In such cases, Services Australia will take particular care to manage the case in a sensitive and appropriate manner. Services Australia, in consultation with the payee, will adopt strategies to reduce the likelihood of violent behaviour and provide safety for the payee and the children, for example, advising the payee before commencement of enforcement action and before Services Australia contacts the payer to discuss liabilities and collection action. Services Australia may also refer the payee to other organisations for support.

If the payee decides they wish to privately collect their assessment and they do not wish to pursue a full or partial exemption, Services Australia will discuss the potential consequences of such a decision with the payee, such as the impact of a retrospective increase in the assessment (FA Guide and 5.1.4).

Ending a child support assessment due to family & domestic violence

A payee can elect to end their child support assessment. Services Australia will end the case and advise the payee they can reapply for a child support assessment at any time in the future (CSA Act section 151).

If a payee who is receiving or is entitled to receive more than the base rate of FTB Part A is considered to be at risk of family and domestic violence, Services Australia will offer a referral to a social worker for a risk assessment.

If the payee is assessed to be at risk of family and domestic violence, they may be granted an exemption from the maintenance action test (FA Guide If they have not already made an election to end their assessment, Services Australia will invite them to make an election (2.10.2).

When Services Australia accepts a payee's election to end a child support assessment due to the threat of family and domestic violence, details of why the case was ended will be recorded in their case records.

Reporting threats of family & domestic violence

Services Australia will make a record of any conversation with a person threatening violence and any conversation with the person who is the subject of a threat. The record may be required as evidence in court proceedings.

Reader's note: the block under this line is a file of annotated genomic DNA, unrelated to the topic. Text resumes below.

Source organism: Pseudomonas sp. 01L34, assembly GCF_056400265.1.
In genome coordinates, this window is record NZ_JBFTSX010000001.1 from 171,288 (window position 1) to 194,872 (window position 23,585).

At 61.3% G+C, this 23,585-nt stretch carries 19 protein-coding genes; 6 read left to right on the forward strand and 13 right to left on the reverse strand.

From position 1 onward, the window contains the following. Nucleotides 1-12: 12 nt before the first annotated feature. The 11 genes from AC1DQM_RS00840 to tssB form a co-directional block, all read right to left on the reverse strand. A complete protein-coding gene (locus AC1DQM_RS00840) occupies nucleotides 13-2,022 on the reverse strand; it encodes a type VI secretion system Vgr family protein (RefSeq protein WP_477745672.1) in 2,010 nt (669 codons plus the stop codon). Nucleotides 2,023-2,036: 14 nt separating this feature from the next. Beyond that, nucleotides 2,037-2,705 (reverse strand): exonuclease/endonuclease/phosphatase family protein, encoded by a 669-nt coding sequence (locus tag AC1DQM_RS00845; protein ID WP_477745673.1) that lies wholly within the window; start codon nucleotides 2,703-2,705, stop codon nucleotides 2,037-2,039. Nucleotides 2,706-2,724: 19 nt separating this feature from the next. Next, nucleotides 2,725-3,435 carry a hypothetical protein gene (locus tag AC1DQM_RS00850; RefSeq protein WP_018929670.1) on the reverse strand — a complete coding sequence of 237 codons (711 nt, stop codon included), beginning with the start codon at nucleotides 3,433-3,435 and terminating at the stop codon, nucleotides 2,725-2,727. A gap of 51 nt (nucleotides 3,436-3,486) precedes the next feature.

Where a person makes a threat against another person, Services Australia will consider whether the matter should be reported to the police.

The secrecy provisions in the child support legislation allow Services Australia to disclose the threat to the person being threatened and to ask them whether they want Services Australia to report the incident (CSRC Act section 16(3) and CSA Act section 150). The disclosure is for the purposes of the child support legislation because Services Australia must disclose the threat in order to talk to the payee about appropriate future assessment and collection activities.

Services Australia will usually consult with the threatened person before deciding to report a threat of violence to the police, but this is not a requirement (CSRC Act section 16(3) and CSA Act section 150(3)). Where there is an immediate or urgent need to prevent an offence, Services Australia will report a threat to the police without prior consultation with the threatened person (CSRC Act section 16(3)(e) and CSA Act section 150(3)(e)). There may also be occasions where the officer handling the matter will report a threat to the police against the wishes of the threatened person because they believe the threat to that person's safety is so serious. This may be the case where Services Australia is aware of a current intervention order such as a domestic violence order (DVO) or apprehended violence order (AVO).